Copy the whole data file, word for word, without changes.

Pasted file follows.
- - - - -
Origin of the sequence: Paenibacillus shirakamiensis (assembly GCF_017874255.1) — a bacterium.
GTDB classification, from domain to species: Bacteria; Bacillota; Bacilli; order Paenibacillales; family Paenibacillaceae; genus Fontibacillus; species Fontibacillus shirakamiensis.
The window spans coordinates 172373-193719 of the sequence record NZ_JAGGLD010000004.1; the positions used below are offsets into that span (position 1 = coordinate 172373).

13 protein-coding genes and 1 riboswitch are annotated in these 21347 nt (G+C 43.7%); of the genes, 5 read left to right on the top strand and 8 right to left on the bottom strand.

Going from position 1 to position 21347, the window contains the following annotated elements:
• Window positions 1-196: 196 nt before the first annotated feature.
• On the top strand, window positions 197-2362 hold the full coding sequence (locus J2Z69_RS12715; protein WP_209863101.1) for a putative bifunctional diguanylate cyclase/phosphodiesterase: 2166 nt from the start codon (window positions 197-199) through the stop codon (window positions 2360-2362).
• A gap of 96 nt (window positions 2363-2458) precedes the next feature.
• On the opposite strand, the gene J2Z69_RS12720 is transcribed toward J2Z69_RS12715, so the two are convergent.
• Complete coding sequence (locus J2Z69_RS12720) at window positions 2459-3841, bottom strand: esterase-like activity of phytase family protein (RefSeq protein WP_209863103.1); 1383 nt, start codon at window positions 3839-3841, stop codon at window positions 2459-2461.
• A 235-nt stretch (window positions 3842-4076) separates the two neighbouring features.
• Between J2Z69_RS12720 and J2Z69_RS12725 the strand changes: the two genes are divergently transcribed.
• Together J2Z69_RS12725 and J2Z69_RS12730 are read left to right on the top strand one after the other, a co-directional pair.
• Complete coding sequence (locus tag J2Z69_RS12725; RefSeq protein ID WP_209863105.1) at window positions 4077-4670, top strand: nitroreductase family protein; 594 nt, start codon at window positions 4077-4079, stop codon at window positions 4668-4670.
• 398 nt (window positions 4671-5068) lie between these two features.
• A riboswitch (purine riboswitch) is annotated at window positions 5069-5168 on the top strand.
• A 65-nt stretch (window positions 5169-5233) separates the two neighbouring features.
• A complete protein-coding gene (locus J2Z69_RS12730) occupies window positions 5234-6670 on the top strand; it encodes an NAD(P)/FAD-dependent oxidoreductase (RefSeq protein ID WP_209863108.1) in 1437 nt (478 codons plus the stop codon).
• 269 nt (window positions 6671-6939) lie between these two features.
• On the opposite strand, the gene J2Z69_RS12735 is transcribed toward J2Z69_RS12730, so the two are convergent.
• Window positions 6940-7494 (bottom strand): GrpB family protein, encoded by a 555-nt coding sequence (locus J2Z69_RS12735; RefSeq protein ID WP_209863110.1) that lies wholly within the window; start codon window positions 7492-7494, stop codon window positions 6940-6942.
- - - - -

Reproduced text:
Origin of the sequence: Paenibacillus shirakamiensis (assembly GCF_017874255.1) — a bacterium.
GTDB classification, from domain to species: Bacteria; Bacillota; Bacilli; order Paenibacillales; family Paenibacillaceae; genus Fontibacillus; species Fontibacillus shirakamiensis.
The window spans coordinates 172373-193719 of the sequence record NZ_JAGGLD010000004.1; the positions used below are offsets into that span (position 1 = coordinate 172373).

13 protein-coding genes and 1 riboswitch are annotated in these 21347 nt (G+C 43.7%); of the genes, 5 read left to right on the top strand and 8 right to left on the bottom strand.

Going from position 1 to position 21347, the window contains the following annotated elements:
• Window positions 1-196: 196 nt before the first annotated feature.
• On the top strand, window positions 197-2362 hold the full coding sequence (locus J2Z69_RS12715; protein WP_209863101.1) for a putative bifunctional diguanylate cyclase/phosphodiesterase: 2166 nt from the start codon (window positions 197-199) through the stop codon (window positions 2360-2362).
• A gap of 96 nt (window positions 2363-2458) precedes the next feature.
• On the opposite strand, the gene J2Z69_RS12720 is transcribed toward J2Z69_RS12715, so the two are convergent.
• Complete coding sequence (locus J2Z69_RS12720) at window positions 2459-3841, bottom strand: esterase-like activity of phytase family protein (RefSeq protein WP_209863103.1); 1383 nt, start codon at window positions 3839-3841, stop codon at window positions 2459-2461.
• A 235-nt stretch (window positions 3842-4076) separates the two neighbouring features.
• Between J2Z69_RS12720 and J2Z69_RS12725 the strand changes: the two genes are divergently transcribed.
• Together J2Z69_RS12725 and J2Z69_RS12730 are read left to right on the top strand one after the other, a co-directional pair.
• Complete coding sequence (locus tag J2Z69_RS12725; RefSeq protein ID WP_209863105.1) at window positions 4077-4670, top strand: nitroreductase family protein; 594 nt, start codon at window positions 4077-4079, stop codon at window positions 4668-4670.
• 398 nt (window positions 4671-5068) lie between these two features.
• A riboswitch (purine riboswitch) is annotated at window positions 5069-5168 on the top strand.
• A 65-nt stretch (window positions 5169-5233) separates the two neighbouring features.
• A complete protein-coding gene (locus J2Z69_RS12730) occupies window positions 5234-6670 on the top strand; it encodes an NAD(P)/FAD-dependent oxidoreductase (RefSeq protein ID WP_209863108.1) in 1437 nt (478 codons plus the stop codon).
• 269 nt (window positions 6671-6939) lie between these two features.
• On the opposite strand, the gene J2Z69_RS12735 is transcribed toward J2Z69_RS12730, so the two are convergent.
• Window positions 6940-7494 (bottom strand): GrpB family protein, encoded by a 555-nt coding sequence (locus J2Z69_RS12735; RefSeq protein ID WP_209863110.1) that lies wholly within the window; start codon window positions 7492-7494, stop codon window positions 6940-6942.